Monday 11 December 2017

Gas pipelines to be upgraded amid Brexit fears

An upgrade to a section of pipeline with Scotland will allow for flows to continue in the event of a technical problem. Stock image
An upgrade to a section of pipeline with Scotland will allow for flows to continue in the event of a technical problem. Stock image
Paul Melia

Paul Melia

UPGRADES to a pipeline between Scotland and Ireland will enhance security of gas supply post Brexit.

Head of Legal and Regulatory Affairs at Gas Networks Ireland, Claire Madden, said the network operator was planning for a hard Brexit but that "anything short of that can be managed".

Gas comprises some 27pc of total energy supply, and is used to produce more than 40pc of electricity. The Corrib Gas field off Co Mayo supplies around 50pc of total needs, but from 2025, 85pc of gas will be imported from the UK through three pipelines orginating at Moffat in Scotland - two linking directly with the Republic, and a third to Northern Ireland.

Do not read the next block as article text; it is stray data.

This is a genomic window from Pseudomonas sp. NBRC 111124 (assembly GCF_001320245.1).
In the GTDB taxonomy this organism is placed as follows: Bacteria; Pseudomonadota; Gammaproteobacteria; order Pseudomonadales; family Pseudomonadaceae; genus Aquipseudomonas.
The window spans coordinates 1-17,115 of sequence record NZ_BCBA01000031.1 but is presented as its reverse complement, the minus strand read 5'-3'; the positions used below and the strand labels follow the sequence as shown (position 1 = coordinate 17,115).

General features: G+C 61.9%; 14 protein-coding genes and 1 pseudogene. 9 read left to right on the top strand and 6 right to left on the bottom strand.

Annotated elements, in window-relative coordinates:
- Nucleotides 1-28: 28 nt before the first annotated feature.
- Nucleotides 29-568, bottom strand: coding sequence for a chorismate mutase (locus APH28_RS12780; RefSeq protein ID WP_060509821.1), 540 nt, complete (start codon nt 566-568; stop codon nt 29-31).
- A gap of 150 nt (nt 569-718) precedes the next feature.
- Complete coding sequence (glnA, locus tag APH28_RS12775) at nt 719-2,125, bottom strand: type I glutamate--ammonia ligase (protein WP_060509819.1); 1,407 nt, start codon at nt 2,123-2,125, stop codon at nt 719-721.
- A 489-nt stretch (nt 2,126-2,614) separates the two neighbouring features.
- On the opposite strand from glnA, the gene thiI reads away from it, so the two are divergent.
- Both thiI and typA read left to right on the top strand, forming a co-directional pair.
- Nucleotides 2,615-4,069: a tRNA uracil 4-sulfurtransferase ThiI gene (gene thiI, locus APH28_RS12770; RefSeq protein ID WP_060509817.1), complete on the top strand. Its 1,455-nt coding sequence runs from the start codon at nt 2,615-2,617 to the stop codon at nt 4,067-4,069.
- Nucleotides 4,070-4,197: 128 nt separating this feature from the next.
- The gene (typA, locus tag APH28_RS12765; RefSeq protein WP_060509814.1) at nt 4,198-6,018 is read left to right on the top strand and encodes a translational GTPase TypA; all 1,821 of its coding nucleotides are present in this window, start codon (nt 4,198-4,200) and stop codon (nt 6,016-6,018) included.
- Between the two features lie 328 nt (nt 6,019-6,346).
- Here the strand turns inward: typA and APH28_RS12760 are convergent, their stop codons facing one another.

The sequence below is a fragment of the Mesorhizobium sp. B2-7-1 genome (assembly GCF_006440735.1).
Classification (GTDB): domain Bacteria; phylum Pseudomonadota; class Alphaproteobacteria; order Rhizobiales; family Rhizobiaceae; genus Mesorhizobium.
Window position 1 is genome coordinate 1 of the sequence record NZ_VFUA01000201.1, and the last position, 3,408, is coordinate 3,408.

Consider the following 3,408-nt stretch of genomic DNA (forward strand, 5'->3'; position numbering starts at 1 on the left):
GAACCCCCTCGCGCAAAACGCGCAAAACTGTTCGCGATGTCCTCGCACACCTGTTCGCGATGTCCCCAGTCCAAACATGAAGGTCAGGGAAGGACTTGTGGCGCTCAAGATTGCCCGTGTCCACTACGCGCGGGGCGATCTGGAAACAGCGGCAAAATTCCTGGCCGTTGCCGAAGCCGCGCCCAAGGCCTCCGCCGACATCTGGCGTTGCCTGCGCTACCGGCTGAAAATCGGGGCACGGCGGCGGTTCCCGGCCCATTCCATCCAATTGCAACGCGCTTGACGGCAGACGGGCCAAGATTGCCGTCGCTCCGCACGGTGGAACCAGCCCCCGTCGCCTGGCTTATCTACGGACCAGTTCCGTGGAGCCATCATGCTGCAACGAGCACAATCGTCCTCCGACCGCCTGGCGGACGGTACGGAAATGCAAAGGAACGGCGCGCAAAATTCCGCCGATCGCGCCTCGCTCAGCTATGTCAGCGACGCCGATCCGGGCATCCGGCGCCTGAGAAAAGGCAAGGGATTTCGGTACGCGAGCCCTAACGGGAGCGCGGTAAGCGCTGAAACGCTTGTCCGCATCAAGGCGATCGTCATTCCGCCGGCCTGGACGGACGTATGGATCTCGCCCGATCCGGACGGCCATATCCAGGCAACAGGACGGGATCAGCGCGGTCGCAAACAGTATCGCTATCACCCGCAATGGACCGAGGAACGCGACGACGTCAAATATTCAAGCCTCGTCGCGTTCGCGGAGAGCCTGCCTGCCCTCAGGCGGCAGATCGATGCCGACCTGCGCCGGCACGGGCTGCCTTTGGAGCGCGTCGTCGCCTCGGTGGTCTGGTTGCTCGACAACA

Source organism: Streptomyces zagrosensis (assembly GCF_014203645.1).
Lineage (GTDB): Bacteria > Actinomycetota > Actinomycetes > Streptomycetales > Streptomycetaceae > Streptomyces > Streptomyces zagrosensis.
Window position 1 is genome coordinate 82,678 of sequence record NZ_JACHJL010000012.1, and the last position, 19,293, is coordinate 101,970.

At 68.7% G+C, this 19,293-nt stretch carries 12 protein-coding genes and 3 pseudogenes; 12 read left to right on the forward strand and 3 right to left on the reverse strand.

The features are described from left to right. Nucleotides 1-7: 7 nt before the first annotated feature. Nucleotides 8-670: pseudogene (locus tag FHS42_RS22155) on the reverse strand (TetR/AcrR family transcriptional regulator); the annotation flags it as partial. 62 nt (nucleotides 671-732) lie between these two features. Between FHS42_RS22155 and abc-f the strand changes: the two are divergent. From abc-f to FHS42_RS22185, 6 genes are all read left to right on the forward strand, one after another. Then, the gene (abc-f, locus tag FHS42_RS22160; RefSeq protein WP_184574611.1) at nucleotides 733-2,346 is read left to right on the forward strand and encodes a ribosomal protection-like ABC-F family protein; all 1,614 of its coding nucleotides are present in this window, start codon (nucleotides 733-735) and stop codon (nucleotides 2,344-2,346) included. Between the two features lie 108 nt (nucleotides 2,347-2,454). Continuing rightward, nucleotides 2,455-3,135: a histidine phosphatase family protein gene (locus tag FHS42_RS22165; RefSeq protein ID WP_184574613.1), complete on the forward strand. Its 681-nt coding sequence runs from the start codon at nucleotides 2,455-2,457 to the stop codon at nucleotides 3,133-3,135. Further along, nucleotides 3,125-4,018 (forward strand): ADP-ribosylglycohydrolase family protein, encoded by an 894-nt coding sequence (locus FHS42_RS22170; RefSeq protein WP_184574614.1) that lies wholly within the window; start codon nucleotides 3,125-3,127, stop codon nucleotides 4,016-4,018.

"It's fair to say that hard, soft or otherwise, we're looking at it closely but there isn't an overriding concern," Ms Madden said.

"Our working assumption is it will be hard Brexit, and anything short of that can be managed. There are issues in relation to security of supply."

She said an upgrade to a section of pipeline with Scotland allow for flows to continue in the event of a technical problem.

There were "potential" issues if new EU regulations were introduced which the UK or Northern Ireland might not implement, which could require Ireland to seek derogations.

One possible scenario involves a requirement where member states must ensure that in the event of a disruption to the single piece of gas infrastructure, that the remaining infrastructure can satisfy total gas demand on a day of "exceptionally high demand".

"We have complied with that on a regional basis," she said. "The test has been if Ireland and the UK lost that, would there be sufficient gas to meet demand? There is, at a regional level. At an individual level we wouldn't meet that standard given the flow from the UK is our largest infeed.

"We comply with European requirements currently, and the basis on which we have compiled is on a regional basis. There may be some issues with compliance but we believe we can get around those."

A worst-case scenario would involve the imposition of tariffs, but these were unlikely to arise, she added.

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